DCC eyes ultra-fast network

The Dunedin City Council says an ultra-fast broadband network, dedicated to advanced research in New Zealand, is "underutilised" and should be opened up to the public.

Such a move could help bring truly rapid broadband to the city, providing data transfer speeds of up to 10 gigabits a second - about 2500 times the speed of a standard broadband connection.

Cr Dave Cull, chairman of the Dunedin City Council's digital strategy steering group, floated the idea in a letter to Communications and Information Technology Minister Steven Joyce on November 9.

His letter said the speeds that could be made available for wider use would "tower" over what was commercially available, and the council intended to investigate how use of the network could be "better leveraged".

That included exploring ways of expanding eligibility for membership of the network, which would help Dunedin improve its digital capabilities, Cr Cull said.

Contacted by the Otago Daily Times yesterday, Cr Cull said the proposal would need further consideration by the council's digital steering group.

"What we do know is it's extremely fast and it's got a huge capacity and it's utilised about 5%.

"It seems to be a big facility being underutilised," he said.

The private network - Kiwi Advanced Research and Education Network (Karen) - was launched in 2006 to service universities and other education and research-oriented organisations.

It was operated by Research and Education Advanced Network New Zealand Ltd, a Crown-owned company, and linked to 69 organisations across the country, including the University of Otago and Invermay Agricultural Centre.

The Government invested $43 million in the project, and a further $16 million earlier this year to extend the network's use to 2013.

The network cost about $12 million annually to run.

A Research and Education Advanced Network spokeswoman said no-one was available yesterday to comment on Cr Cull's suggestion.

The Karen website said capacity on the network was overprovisioned to guarantee reliability and performance.

Cr Cull's suggestion was part of a push by the council toencourage the development of high-speed broadband networks and content within the city.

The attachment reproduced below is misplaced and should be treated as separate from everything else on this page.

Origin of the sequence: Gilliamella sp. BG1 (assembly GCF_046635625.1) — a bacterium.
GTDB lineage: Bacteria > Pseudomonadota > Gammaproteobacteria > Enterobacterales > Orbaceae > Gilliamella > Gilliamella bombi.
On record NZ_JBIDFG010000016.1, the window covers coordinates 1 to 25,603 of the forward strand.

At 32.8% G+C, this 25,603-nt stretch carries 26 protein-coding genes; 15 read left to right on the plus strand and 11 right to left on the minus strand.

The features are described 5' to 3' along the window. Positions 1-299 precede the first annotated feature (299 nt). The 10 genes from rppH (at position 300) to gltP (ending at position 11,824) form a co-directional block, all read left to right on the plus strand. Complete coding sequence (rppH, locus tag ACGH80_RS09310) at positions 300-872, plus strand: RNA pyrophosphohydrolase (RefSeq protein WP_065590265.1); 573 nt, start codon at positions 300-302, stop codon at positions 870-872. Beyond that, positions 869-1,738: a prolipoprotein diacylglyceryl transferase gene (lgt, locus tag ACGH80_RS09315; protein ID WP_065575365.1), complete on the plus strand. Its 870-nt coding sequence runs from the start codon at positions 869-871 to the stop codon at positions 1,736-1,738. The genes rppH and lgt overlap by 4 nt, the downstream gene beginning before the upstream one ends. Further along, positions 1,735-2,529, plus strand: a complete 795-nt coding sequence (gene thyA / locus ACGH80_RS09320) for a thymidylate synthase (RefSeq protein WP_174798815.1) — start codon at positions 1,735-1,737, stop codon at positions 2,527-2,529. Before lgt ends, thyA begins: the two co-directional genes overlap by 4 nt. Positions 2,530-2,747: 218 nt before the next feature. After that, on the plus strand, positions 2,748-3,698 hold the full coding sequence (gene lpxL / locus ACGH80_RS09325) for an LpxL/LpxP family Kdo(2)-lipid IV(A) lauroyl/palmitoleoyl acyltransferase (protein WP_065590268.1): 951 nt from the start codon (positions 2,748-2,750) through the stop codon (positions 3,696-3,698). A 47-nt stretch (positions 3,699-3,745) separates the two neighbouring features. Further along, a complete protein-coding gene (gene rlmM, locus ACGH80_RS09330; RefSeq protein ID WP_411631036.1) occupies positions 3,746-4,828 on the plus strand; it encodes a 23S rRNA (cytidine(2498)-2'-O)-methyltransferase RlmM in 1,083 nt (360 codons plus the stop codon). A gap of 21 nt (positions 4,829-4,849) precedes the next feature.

The council's steering group, including representatives from the health, business, education and information technology sectors, was formed earlier this year and had begun work on a digital communications strategy.

A draft was expected to be finished by March or April next year, and would examine a host of issues relating to the development of high-speed broadband infrastructure and access to content in the city, he said.

The council had allocated $50,000 for the development of the strategy, and earlier this week Effectus Ltd was named as consultant to work on the strategy.

Aurora Energy Ltd, a council-controlled organisation, had developed a 10km trial fibre broadband network in the inner city which was trading as the Flute Network and had attracted 10 customers.

The company had also applied to become a partner in the Government's $1.5 billion ultra-fast broadband investment initiative.

Cr Cull said there was much work still to be done, including a better understanding of the objectives the city should aim for in the development of broadband infrastructure.

Access to the Karen network - if it came about - would be only one part of the puzzle, he said.


The Karen network
- What: An ultra-fast broadband network launched in 2006.
- Who for: Set up to service universities and research organisations.
- Cost so far: $59 million with $12 million annual running costs.
- Proposal: Open up to public use in Dunedin.

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